Weeping willow trees (Salix babylonica) are one of the most widely recognised trees in existence. Their long, graceful branches hang down in a pendulous effect, giving the trees a "weeping" appearance. These hardy trees are believed to be originally from China where they are regarded as a traditional symbol of immortality, spring and renewal. Before you plant a weeping willow tree, make sure you have a large enough area to allow it to grow. Although a very attractive tree, weeping willows are known for creating a great deal of garden litter, and their roots can be very invasive.
Purchase healthy 3- to 4-foot high weeping willow trees from your local garden nursery. You can purchase them in containers, as bare-root trees, or as ball-and-burlap trees. Larger sized trees are frequently root-bound, so try to purchase smaller trees.
Locate a suitable planting site for your weeping willow trees. Keep in mind that weeping willow trees can often reach heights of 35 to 50 feet with an equal spread. The ideal location provides full sun and is well away from any other trees or vegetation.
Measure out a 2-foot-square section of soil in the area that you have selected for planting the weeping willow trees. Use a garden hoe to remove any sod or weeds. Measure out a section for each tree you are going to plant. Each section needs to be about 40 to 50 feet apart.
Cultivate the soil in each of the sections down to a depth of 18 to 20 inches. You can use a shovel or garden fork to accomplish this. Pick out any garden litter such as rocks, sticks or roots as you till the soil.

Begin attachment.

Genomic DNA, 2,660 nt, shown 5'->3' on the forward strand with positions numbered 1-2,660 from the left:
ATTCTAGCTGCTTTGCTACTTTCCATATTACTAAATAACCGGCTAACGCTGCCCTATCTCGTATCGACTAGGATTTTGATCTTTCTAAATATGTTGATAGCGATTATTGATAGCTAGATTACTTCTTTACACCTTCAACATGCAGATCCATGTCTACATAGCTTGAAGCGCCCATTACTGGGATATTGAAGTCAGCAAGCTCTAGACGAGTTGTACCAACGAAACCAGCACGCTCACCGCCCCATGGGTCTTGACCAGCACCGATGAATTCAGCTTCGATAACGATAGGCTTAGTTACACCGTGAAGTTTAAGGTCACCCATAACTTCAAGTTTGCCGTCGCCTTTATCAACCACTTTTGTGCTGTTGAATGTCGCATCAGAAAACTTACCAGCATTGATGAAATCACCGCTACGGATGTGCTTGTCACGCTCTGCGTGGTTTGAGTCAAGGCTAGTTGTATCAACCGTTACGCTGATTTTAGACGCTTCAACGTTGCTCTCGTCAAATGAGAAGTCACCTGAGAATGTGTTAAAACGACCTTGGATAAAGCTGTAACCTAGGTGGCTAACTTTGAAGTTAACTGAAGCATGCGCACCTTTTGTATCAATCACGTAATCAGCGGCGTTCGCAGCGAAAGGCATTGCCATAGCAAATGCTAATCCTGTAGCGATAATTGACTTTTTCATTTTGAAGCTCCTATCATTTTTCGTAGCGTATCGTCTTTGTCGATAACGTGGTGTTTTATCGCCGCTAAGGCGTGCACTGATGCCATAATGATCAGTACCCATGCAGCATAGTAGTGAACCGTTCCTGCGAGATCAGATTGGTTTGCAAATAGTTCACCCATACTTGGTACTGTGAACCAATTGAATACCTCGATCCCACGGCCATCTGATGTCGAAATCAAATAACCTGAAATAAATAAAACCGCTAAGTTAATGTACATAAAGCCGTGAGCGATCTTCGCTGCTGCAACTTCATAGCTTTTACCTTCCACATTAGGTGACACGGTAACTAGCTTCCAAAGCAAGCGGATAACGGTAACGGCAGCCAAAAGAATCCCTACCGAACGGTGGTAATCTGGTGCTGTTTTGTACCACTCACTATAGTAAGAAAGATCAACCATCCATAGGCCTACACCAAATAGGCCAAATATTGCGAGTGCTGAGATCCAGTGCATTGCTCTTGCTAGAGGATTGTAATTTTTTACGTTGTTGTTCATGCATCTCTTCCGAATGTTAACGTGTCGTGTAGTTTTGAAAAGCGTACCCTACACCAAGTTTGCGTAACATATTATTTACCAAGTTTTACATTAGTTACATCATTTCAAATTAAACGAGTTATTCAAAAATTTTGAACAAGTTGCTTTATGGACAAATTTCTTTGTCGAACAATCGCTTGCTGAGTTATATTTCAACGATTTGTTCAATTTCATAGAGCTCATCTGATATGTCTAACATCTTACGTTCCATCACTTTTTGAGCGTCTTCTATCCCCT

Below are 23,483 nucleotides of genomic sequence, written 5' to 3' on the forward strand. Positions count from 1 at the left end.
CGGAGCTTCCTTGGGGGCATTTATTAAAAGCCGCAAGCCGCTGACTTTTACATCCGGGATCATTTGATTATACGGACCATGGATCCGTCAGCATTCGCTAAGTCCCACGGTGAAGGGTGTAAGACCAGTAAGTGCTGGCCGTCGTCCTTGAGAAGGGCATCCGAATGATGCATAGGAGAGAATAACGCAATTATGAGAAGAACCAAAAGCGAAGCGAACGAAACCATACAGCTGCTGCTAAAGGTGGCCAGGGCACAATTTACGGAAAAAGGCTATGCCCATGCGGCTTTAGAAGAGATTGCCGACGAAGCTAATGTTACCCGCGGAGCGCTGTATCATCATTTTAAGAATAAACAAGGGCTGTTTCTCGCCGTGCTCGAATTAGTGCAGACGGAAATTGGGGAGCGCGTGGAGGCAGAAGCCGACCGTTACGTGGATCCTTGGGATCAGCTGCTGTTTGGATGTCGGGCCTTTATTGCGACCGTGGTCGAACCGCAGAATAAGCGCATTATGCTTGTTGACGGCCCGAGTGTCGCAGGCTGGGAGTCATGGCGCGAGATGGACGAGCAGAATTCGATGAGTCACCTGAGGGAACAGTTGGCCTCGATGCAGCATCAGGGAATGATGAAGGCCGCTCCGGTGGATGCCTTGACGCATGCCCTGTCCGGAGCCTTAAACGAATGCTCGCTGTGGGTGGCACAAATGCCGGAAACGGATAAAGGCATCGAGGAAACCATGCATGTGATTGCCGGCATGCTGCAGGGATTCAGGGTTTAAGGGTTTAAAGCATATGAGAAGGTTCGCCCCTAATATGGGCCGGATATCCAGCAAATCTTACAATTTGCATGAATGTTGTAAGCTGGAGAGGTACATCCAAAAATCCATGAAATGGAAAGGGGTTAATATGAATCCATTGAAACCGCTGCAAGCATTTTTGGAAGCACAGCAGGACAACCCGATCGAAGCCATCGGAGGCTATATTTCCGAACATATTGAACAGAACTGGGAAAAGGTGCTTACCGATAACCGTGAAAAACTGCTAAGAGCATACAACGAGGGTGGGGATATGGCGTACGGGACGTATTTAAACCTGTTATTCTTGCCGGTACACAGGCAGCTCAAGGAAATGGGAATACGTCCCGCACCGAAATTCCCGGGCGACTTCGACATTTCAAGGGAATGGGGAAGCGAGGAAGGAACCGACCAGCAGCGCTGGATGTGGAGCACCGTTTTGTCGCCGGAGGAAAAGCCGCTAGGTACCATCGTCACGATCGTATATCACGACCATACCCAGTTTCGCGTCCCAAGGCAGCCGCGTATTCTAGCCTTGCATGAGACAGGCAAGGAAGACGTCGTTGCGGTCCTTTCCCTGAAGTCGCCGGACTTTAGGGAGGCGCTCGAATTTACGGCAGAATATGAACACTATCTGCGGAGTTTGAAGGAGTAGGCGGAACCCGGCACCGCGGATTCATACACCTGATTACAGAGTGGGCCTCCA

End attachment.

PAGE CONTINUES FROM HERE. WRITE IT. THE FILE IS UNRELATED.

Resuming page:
Dig a planting hole for each weeping willow tree. If you are planting ball-and-burlap trees, dig a hole three times the width of the root ball and about its same depth. For container-grown trees the hole should be two to three times the diameter of the pot and about its same depth. If you are planting bare-root trees, each hole should be approximately the same width and depth as the root system.
Lay the container-grown weeping willow tree horizontally on a table or sturdy surface. Use a rubber mallet or hammer to tap along the base of the container until you free up the root system. If you're planting ball-and-burlap trees, cut the string that is tied around the trunk of the tree. For bare-root trees, cut off any bent or broken roots.
Plant the weeping willow into one of the planting holes. For ball and burlap trees, peel back the burlap from the top half of the root ball. Hold the tree vertical in the planting hole. Backfill the planting hole half full of soil. Fill the planting hole with water. Backfill the remaining half of the planting hole with soil once all the water has drained away.
Weeping willow trees are adaptable to a wide variety of soil types, although they will not thrive in soil that is very dry and fast-draining, according to the Floridata online plant database.